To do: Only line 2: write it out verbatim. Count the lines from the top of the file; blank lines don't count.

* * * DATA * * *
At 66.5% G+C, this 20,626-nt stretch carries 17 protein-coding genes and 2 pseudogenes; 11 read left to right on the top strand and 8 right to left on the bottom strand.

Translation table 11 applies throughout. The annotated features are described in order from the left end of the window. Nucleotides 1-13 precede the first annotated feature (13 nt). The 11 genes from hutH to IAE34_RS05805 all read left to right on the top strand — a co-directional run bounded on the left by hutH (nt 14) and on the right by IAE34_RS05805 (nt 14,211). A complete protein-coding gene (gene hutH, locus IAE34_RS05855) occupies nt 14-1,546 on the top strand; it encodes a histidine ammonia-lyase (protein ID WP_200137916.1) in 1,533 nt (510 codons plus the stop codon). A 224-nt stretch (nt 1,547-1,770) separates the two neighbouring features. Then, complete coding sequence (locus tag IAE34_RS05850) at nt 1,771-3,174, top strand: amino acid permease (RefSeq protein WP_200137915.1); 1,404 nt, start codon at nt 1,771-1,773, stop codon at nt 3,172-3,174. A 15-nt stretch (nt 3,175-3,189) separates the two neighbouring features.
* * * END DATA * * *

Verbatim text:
Translation table 11 applies throughout. The annotated features are described in order from the left end of the window. Nucleotides 1-13 precede the first annotated feature (13 nt). The 11 genes from hutH to IAE34_RS05805 all read left to right on the top strand — a co-directional run bounded on the left by hutH (nt 14) and on the right by IAE34_RS05805 (nt 14,211). A complete protein-coding gene (gene hutH, locus IAE34_RS05855) occupies nt 14-1,546 on the top strand; it encodes a histidine ammonia-lyase (protein ID WP_200137916.1) in 1,533 nt (510 codons plus the stop codon). A 224-nt stretch (nt 1,547-1,770) separates the two neighbouring features. Then, complete coding sequence (locus tag IAE34_RS05850) at nt 1,771-3,174, top strand: amino acid permease (RefSeq protein WP_200137915.1); 1,404 nt, start codon at nt 1,771-1,773, stop codon at nt 3,172-3,174. A 15-nt stretch (nt 3,175-3,189) separates the two neighbouring features.